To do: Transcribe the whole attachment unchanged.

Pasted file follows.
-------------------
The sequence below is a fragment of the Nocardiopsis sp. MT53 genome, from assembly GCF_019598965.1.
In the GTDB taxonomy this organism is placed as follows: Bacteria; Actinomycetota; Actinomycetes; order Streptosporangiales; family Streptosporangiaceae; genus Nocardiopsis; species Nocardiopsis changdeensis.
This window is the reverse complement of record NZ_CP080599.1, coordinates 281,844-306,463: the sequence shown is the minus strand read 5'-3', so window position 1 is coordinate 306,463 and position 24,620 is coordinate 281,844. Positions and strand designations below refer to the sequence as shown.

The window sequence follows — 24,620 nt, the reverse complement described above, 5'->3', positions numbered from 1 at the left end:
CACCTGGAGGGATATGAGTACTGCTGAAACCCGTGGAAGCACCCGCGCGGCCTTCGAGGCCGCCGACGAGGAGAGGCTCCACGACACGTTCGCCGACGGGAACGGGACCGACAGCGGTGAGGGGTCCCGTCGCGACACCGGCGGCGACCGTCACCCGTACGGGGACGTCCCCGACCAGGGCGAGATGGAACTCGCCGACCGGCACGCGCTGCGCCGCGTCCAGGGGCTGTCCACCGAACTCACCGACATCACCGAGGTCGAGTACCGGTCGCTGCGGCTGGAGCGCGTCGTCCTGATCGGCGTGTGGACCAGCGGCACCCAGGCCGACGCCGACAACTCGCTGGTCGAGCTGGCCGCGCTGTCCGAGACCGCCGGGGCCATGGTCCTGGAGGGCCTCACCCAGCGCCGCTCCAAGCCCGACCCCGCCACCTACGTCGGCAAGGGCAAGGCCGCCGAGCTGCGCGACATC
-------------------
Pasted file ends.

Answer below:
The sequence below is a fragment of the Nocardiopsis sp. MT53 genome, from assembly GCF_019598965.1.
In the GTDB taxonomy this organism is placed as follows: Bacteria; Actinomycetota; Actinomycetes; order Streptosporangiales; family Streptosporangiaceae; genus Nocardiopsis; species Nocardiopsis changdeensis.
This window is the reverse complement of record NZ_CP080599.1, coordinates 281,844-306,463: the sequence shown is the minus strand read 5'-3', so window position 1 is coordinate 306,463 and position 24,620 is coordinate 281,844. Positions and strand designations below refer to the sequence as shown.

The window sequence follows — 24,620 nt, the reverse complement described above, 5'->3', positions numbered from 1 at the left end:
CACCTGGAGGGATATGAGTACTGCTGAAACCCGTGGAAGCACCCGCGCGGCCTTCGAGGCCGCCGACGAGGAGAGGCTCCACGACACGTTCGCCGACGGGAACGGGACCGACAGCGGTGAGGGGTCCCGTCGCGACACCGGCGGCGACCGTCACCCGTACGGGGACGTCCCCGACCAGGGCGAGATGGAACTCGCCGACCGGCACGCGCTGCGCCGCGTCCAGGGGCTGTCCACCGAACTCACCGACATCACCGAGGTCGAGTACCGGTCGCTGCGGCTGGAGCGCGTCGTCCTGATCGGCGTGTGGACCAGCGGCACCCAGGCCGACGCCGACAACTCGCTGGTCGAGCTGGCCGCGCTGTCCGAGACCGCCGGGGCCATGGTCCTGGAGGGCCTCACCCAGCGCCGCTCCAAGCCCGACCCCGCCACCTACGTCGGCAAGGGCAAGGCCGCCGAGCTGCGCGACATC